He’s also a motivational speaker, so the posts on Rob’s Journal focus on how to build a meaningful life through adventure, and the positive impact it can have on mental health. Think: the benefits of silent retreats and attitudes to adopt when facing a challenge.
Bex Band provides loads of great adventure advice on her site The Ordinary Adventurer. Some parts are geared towards women but everyone’s sure to find something useful here. There’s some nice coverage of conservation too.
Take a look at ‘What does it feel like to fail your expedition?’ for some refreshingly honest and vulnerable adventure writing.
Sophie Radcliffe AKA Challenge Sophie left her unfulfilling job in London in search of a life of adventure...sounds familiar. She's a great spokesperson for the everyday adventurer proving that you don't need to grow up super outdoorsy to do some epic adventures. Sophie completed a mega challenge a few years back cycling between and then summiting the highest mountains in the 8 alpine countries...awesome. Her positive attitude towards body confidence and the power of social media for good is very refreshing.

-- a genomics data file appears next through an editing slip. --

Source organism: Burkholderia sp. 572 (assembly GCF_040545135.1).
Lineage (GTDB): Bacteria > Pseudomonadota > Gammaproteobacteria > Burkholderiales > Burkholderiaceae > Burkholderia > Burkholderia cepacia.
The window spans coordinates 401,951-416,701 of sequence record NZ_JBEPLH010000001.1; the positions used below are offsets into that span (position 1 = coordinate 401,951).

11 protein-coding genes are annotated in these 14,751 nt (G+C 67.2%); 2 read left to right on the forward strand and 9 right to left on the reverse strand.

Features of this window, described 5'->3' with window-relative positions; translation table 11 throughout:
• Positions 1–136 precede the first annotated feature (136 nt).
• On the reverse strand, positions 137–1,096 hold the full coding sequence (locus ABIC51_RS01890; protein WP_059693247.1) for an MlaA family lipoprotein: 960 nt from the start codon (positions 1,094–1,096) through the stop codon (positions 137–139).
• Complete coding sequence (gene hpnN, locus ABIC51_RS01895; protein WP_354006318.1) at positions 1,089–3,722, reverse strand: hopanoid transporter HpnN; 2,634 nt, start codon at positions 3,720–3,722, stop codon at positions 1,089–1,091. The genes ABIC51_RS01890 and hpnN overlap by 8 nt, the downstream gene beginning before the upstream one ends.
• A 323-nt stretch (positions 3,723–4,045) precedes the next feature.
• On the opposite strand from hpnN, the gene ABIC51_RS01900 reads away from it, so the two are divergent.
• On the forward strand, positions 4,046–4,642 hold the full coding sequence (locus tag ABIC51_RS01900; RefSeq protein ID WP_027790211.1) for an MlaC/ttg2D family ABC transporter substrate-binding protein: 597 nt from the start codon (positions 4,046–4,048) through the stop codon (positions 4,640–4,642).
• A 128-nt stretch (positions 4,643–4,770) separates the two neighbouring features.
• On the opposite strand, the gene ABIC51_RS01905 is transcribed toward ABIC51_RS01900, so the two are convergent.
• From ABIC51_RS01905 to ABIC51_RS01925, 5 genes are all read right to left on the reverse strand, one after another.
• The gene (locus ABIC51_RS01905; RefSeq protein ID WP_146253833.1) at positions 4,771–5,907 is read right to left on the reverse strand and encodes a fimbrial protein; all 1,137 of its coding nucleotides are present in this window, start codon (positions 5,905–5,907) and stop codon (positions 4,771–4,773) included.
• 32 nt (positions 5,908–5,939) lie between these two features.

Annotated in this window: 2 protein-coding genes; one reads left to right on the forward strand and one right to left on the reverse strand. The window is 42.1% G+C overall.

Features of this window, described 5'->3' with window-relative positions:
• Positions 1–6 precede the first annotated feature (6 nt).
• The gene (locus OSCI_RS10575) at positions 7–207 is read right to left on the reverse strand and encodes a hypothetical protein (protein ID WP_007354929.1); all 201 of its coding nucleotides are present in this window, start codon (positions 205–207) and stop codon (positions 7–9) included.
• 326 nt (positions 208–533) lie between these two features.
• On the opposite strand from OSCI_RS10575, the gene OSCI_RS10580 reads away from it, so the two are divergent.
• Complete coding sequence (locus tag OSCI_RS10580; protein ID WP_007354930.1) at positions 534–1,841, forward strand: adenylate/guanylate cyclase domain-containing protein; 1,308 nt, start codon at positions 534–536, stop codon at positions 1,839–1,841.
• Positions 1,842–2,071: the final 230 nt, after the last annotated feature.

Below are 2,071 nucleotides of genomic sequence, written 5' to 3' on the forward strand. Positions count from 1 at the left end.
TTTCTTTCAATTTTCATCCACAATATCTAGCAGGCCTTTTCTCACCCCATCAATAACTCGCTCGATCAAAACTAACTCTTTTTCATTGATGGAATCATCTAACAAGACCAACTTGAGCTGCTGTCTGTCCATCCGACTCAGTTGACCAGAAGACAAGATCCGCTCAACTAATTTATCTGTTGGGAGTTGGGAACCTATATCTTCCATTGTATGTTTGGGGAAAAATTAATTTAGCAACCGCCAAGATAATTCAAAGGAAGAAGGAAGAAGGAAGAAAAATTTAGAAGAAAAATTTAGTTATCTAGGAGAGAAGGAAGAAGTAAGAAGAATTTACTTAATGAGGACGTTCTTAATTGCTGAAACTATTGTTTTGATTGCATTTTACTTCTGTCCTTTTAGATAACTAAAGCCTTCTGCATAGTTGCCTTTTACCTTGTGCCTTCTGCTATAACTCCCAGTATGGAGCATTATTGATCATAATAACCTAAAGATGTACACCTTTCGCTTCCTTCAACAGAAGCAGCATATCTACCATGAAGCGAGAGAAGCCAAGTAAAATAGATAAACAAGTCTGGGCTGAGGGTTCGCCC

Look out for Sophie on our podcast Call to Adventure. It's a goodie!
David Ways has been travelling for 14+ years, and has put all of that experience into his blog, The Longest Way Home. He’s also responsible for the world’s number one travel guide to Nepal, as well as interactive digital guides. On the blog, you’ll find in-depth travel guides broken up by country, covering everywhere from Thailand to Portugal.
We like the ‘resources’ section of the site, which is full of advice for living overseas, gadget recommendations and a money-saving guide.